BEIRUT (AP) — The leader of the most formidable rebel group in Syria pledged allegiance Wednesday to al-Qaida but distanced himself from a claim that his Islamic extremist faction had merged with the terror network's Iraqi branch.
Al-Qaida in Iraq said Tuesday that it had joined forces with Jabhat al-Nusra or the Nusra Front — the most effective force among the disparate rebel factions fighting to topple Syrian President Bashar Assad. It said they had formed a new alliance called the Islamic State in Iraq and the Levant.
Talk of an alliance raised fears in Iraq, where intelligence officials said recently that increased cooperation was already evident in a number of deadly attacks. And in Syria, a stronger Nusra Front would only further complicate the battlefield where Western powers have been trying to funnel weapons, training and aid toward more secular rebel groups and army defectors.
But the leader of Nusra Front, Abu Mohammad al-Golani, threw doubt on the merger. In a statement posted on militant websites, he said he was not consulted ahead of time and only heard about the union through the media.
He did not, however, deny the two groups had merged, and remained vague on the point, only saying that the announcement was premature. He said his group will continue to use Jabhat al-Nusra as its name.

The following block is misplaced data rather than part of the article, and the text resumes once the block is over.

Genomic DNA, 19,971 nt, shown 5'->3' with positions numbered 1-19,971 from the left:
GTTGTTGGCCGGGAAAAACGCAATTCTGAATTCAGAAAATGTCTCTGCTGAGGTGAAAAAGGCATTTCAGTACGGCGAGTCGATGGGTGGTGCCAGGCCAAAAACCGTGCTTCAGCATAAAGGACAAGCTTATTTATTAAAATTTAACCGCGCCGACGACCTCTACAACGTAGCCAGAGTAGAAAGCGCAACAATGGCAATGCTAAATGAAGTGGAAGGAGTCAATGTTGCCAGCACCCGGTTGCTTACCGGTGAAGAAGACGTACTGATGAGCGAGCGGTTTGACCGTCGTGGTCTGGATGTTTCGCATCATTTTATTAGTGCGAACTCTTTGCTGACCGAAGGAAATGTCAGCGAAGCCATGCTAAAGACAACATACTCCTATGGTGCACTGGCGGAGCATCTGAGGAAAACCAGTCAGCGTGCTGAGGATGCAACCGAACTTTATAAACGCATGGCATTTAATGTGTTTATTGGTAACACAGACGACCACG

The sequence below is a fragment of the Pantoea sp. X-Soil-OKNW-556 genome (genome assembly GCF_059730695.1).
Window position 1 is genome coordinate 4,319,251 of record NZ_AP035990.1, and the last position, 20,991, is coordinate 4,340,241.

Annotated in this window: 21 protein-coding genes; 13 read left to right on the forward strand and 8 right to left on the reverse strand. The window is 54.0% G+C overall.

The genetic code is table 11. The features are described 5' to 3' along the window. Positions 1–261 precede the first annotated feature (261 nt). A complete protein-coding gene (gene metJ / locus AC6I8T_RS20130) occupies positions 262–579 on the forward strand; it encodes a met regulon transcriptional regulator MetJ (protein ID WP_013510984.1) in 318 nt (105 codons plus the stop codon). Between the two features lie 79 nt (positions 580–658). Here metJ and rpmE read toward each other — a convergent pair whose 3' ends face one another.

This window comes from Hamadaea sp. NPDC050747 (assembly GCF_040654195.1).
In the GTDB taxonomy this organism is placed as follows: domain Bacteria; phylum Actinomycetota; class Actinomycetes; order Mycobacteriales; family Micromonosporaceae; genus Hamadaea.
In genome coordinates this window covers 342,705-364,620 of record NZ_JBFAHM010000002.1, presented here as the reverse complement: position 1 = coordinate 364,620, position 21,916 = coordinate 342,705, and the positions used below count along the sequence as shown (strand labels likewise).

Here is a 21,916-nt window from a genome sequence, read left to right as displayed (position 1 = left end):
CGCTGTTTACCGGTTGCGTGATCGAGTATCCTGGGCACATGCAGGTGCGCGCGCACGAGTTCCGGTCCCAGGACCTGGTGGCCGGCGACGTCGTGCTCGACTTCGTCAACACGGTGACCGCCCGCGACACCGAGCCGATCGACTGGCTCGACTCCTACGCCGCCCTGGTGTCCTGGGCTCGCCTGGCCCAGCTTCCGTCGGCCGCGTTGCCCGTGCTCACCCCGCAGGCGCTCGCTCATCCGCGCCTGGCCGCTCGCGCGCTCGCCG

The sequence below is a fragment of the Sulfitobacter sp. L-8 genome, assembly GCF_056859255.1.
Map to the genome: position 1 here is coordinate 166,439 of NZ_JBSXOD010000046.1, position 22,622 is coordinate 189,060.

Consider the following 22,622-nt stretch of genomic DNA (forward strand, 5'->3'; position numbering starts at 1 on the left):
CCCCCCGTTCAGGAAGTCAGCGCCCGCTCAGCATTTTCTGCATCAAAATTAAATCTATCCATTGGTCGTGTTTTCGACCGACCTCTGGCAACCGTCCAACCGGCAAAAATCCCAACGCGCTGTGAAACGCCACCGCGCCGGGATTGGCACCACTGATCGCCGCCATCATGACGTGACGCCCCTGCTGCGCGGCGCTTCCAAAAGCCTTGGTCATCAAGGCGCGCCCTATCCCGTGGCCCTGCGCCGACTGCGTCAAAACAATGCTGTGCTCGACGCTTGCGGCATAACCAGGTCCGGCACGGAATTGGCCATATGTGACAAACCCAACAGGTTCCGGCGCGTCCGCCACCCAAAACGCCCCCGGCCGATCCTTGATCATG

"The banner of the Front will remain unchanged despite our pride in the banner of the State and those who carried it and sacrificed and shed their blood for it," he said in a reference to al-Qaida in Iraq.
The message appeared to be, at least in part, an effort by Nusra Front to reassure Syrians that the group remains dedicated to the uprising to oust Assad and is not beholden to non-Syrian interests despite its pledge of fealty to al-Qaida leader Ayman al-Zawahri.
"What you saw from the Front of its defense of your religion, honors, and blood, and its good qualities with you and the fighting groups, will remain as you experienced it," al-Golani said in remarks addressed to the Syrian people. "The announcement of the pledge of allegiance will not change anything in its (Nusra's) policy."
Earlier this week, al-Zawahiri urged Islamic fighters in Syria to unite in their efforts to oust Assad. That may have provided at least part of the impetus for the announced merger with al-Qaida in Iraq, formally known as the Islamic State in Iraq.
The purported unification was announced by ISI leader Abu Bakr al-Baghdadi in a 21-minute audio message posted on militant websites late Monday.
In his recording, al-Golani confirmed his group's long-standing, close ties with al-Qaida's Iraqi franchise, and expressed gratitude for what the money and manpower it provided to help get Jabhat al-Nusra off the ground.
Al-Golani's message was first reported by the SITE Intelligence Group, which monitors extremist websites.
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